In view of the happenings in Klang, I would like to share my experience in dealing with the local authority when it comes to the issue of renovations and submitting building plans to the Ampang Jaya Municipal Council (MPAJ). In 2002, I decided to do some minor renovations involving my double-storey house. I sought the help of MPAJ in getting through the process.
The clear message that was given to me was that I had two options. The first being to 'buy' some of their existing plans outlined in their booklet and the second was to engage my own architect. I went for the second option but sadly the plans submitted by the architect I employed kept being returned on various technical grounds. After eight months of discussion and modifications, my plans was no where near approval. One of the staff at MPAJ told me the problem arose because I did not choose to use the MPAJ panel of architects.
Having no option and being short of time, I was given a list of MPAJ-sanctioned architects to choose from. All of them I called quoted between RM7,000 to RM8,000 just for plans submission. I met up with one of the architects and explained the predicament that I was facing. He felt sorry for me and proposed a simple solution.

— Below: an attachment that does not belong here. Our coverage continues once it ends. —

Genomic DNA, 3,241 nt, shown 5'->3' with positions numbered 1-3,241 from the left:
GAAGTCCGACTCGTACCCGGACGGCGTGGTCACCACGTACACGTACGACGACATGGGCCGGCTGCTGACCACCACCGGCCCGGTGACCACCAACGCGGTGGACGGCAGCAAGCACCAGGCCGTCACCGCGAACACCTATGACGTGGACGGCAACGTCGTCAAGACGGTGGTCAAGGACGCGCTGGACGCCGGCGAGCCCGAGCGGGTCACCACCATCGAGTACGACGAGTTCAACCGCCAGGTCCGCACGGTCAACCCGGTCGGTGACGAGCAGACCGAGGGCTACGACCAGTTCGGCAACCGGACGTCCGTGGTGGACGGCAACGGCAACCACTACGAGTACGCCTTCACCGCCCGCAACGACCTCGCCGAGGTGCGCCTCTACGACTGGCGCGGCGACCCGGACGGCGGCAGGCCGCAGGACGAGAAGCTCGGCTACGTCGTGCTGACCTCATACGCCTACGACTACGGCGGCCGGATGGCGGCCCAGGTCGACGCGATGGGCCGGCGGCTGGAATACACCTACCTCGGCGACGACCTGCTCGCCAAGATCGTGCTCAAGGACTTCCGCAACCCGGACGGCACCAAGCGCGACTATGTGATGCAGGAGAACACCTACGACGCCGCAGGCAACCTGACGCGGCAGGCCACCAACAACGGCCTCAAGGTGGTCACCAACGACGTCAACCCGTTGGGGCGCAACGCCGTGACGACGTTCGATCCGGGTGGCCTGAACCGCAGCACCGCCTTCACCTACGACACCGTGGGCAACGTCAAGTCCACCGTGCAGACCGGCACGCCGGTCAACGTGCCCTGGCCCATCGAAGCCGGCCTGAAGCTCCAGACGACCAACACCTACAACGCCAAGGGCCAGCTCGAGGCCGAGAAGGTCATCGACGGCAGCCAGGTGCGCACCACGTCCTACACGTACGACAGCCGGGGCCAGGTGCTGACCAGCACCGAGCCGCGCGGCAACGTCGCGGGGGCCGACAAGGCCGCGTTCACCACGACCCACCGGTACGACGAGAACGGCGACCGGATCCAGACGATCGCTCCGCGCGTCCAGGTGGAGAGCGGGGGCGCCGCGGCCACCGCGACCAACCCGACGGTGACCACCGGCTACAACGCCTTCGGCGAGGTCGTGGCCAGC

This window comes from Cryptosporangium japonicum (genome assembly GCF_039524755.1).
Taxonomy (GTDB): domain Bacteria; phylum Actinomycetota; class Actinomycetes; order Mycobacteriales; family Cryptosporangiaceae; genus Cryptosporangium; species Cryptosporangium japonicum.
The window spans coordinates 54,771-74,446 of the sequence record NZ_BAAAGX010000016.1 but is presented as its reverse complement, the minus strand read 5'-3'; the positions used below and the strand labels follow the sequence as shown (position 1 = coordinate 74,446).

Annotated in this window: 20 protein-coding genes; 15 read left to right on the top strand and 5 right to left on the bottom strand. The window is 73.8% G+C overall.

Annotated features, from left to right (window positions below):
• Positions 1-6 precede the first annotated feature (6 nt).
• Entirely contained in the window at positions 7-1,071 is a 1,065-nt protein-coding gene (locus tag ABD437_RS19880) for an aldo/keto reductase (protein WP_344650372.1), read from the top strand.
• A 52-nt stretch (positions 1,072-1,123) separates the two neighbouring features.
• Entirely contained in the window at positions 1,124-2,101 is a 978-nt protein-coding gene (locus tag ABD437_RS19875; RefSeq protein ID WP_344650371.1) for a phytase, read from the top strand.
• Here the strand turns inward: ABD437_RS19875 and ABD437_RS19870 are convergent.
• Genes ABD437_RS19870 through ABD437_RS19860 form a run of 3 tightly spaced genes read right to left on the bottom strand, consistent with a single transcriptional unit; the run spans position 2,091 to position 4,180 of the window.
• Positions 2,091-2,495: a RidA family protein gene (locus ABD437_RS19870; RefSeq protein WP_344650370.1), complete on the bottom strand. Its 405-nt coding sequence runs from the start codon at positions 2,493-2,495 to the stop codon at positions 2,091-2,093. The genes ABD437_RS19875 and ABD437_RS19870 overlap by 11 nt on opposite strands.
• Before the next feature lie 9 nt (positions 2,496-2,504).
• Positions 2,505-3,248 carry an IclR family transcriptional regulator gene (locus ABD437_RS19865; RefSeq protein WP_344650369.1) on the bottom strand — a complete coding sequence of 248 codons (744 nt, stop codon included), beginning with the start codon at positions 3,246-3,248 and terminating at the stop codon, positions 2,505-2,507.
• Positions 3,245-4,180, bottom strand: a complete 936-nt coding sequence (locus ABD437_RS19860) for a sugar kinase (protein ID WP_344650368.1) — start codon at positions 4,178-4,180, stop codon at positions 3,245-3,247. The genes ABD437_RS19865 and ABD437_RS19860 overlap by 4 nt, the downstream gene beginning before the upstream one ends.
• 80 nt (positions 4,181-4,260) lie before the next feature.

He spoke to my architect who then gave him a CD of the drawings and all he did was print them out and change the name of the architect and the firm's name. He then submitted the plans. This cost me and additional RM1,500 but my plans were approved within two weeks. There was no technical issues involved.
This is the problem the rakyat is facing. Local authorities are not acting transparently and the laws are not applied the same way to all the people. Take the issue of the Klang assemblyperson. The Klang Municipal Council president had the cheek to say that since it involved an Umno representative, he would let the menteri besar decide. The powers of the local authority are well-defined so why is there a need to involve the menteri besar?
In Ampang, private land is being acquired by the MPAJ and leased to a certain person who turns it into a food court. The papers should visit the Ukay Food Court and see how a piece of land belonging to a public-listed company and gazetted for a kindergarten was sold to the MPAJ and leased back by a politician and turned into a food court. The whole thing from planning to construction to issuance of the CF was done in a record time of six months.
What needs to be asked is why MPAJ's logo is prominently displayed at the food court and its marketing banners. Does the MPAJ have a share in the business?